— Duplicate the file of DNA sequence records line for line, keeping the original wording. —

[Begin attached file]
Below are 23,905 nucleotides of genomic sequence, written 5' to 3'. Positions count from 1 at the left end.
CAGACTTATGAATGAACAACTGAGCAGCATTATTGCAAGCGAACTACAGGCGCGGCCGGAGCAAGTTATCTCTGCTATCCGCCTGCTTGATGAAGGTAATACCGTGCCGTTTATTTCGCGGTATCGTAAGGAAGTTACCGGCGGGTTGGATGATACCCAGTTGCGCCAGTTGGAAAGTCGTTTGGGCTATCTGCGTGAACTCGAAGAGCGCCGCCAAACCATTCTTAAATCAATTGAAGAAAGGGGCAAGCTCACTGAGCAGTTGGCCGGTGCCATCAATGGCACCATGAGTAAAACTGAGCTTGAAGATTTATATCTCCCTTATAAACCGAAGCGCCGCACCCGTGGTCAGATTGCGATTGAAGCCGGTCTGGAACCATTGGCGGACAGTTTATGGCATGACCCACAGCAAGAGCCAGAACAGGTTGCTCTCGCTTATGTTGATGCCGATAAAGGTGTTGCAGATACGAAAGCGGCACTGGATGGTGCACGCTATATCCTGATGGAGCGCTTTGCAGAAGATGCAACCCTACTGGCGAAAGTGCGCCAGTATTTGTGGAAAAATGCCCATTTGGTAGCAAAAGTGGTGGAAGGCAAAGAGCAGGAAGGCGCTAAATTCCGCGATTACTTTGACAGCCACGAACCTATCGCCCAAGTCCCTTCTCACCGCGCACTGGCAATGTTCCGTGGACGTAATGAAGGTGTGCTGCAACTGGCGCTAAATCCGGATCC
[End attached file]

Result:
Below are 23,905 nucleotides of genomic sequence, written 5' to 3'. Positions count from 1 at the left end.
CAGACTTATGAATGAACAACTGAGCAGCATTATTGCAAGCGAACTACAGGCGCGGCCGGAGCAAGTTATCTCTGCTATCCGCCTGCTTGATGAAGGTAATACCGTGCCGTTTATTTCGCGGTATCGTAAGGAAGTTACCGGCGGGTTGGATGATACCCAGTTGCGCCAGTTGGAAAGTCGTTTGGGCTATCTGCGTGAACTCGAAGAGCGCCGCCAAACCATTCTTAAATCAATTGAAGAAAGGGGCAAGCTCACTGAGCAGTTGGCCGGTGCCATCAATGGCACCATGAGTAAAACTGAGCTTGAAGATTTATATCTCCCTTATAAACCGAAGCGCCGCACCCGTGGTCAGATTGCGATTGAAGCCGGTCTGGAACCATTGGCGGACAGTTTATGGCATGACCCACAGCAAGAGCCAGAACAGGTTGCTCTCGCTTATGTTGATGCCGATAAAGGTGTTGCAGATACGAAAGCGGCACTGGATGGTGCACGCTATATCCTGATGGAGCGCTTTGCAGAAGATGCAACCCTACTGGCGAAAGTGCGCCAGTATTTGTGGAAAAATGCCCATTTGGTAGCAAAAGTGGTGGAAGGCAAAGAGCAGGAAGGCGCTAAATTCCGCGATTACTTTGACAGCCACGAACCTATCGCCCAAGTCCCTTCTCACCGCGCACTGGCAATGTTCCGTGGACGTAATGAAGGTGTGCTGCAACTGGCGCTAAATCCGGATCC